Ancient Monuments

History on the Ground

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Dirlot Castle

A Scheduled Monument in Wick and East Caithness, Highland

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Latitude: 58.4173 / 58°25'2"N

Longitude: -3.4976 / 3°29'51"W

OS Eastings: 312611

OS Northings: 948636

OS Grid: ND126486

Mapcode National: GBR K6QG.YB8

Mapcode Global: WH5CB.7PQK

Entry Name: Dirlot Castle

Scheduled Date: 14 February 1994

Source: Historic Environment Scotland

Source ID: SM5897

Schedule Class: Cultural

Category: Secular: castle

Location: Halkirk

County: Highland

Electoral Ward: Wick and East Caithness

Traditional County: Caithness


The monument consists of the remains of a medieval castle which may date from the fifteenth century. It occupies a steep sided rock outcrop on the W bank of the River Thurso.

The outcrop, over 20m high, is naturally well defended with sheer drops on all sides. Access is easiest on the S side where the rock formations are block-like. The S side of the castle is defended by a curved stone and turf rampart (now with a central gap), about 2m high, extending 9m out from the base of the rock, measuring 25m NW-SE in length and approximately 8m in thickness. The castle occupies the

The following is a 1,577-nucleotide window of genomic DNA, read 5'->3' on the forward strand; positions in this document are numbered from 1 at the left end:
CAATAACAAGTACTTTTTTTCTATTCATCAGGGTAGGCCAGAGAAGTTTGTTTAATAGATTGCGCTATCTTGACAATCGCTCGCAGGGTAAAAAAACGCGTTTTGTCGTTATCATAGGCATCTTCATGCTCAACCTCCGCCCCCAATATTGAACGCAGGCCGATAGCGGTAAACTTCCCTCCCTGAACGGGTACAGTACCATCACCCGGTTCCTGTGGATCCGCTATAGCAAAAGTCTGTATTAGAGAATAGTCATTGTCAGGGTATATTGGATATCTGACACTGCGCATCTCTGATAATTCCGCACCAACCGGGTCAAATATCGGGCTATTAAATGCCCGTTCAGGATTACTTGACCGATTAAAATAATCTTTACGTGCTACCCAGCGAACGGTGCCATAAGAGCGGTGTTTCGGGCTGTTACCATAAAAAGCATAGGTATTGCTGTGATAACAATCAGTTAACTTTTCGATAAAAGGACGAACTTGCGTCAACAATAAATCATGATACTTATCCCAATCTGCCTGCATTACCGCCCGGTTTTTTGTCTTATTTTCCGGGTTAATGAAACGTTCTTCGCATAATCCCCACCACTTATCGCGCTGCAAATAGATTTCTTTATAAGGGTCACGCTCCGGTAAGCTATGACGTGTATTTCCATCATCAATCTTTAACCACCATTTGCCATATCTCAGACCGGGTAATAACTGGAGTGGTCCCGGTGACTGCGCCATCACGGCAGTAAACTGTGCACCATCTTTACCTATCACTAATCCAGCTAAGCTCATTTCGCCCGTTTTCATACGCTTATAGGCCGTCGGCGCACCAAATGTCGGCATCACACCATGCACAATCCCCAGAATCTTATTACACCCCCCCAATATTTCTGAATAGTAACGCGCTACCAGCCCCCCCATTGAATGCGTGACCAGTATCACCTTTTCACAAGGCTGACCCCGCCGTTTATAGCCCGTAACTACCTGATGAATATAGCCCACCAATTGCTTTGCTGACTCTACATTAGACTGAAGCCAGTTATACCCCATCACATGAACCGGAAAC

N portion of the rock summit. Stretches of its outer wall-face are preserved on the S and E, while the S portion of the summit formed a courtyard which had a stone parapet.

The rectangular keep measures 8.7m N-S by 5m over walls 0.7m thick. The courtyard is 9m N-S by 6m. Considerable amounts of stone have fallen from the S and E wall faces. An artificial platform of stones and earth appears to have

been constructed along the E bank of the river to the S of the castle.

The area to be scheduled is irregular, defined to the N and W by the foot of the cliff, to the E by the river bank, and extending S to a line running E-W, the nearest point of which is 20m S of the outer edge of the curved rampart, as shown in red on the accompanying map.

Source: Historic Environment Scotland

Statement of Scheduling

The monument is of national importance as a small medieval castle of considerable strength. Although not itself mentioned in charters, the associated lands of which passed to Odo alias Y Makky by Royal charter in 1499. In addition to its historical importance, it may preserve archaeological evidence with the potential to increase our understanding of defensive architecture, technology and construction methods, settlement evolution and material culture during the medieval and early post-medieval period.

Source: Historic Environment Scotland



RCAHMS records the monument as ND 14 NW 5.

Source: Historic Environment Scotland

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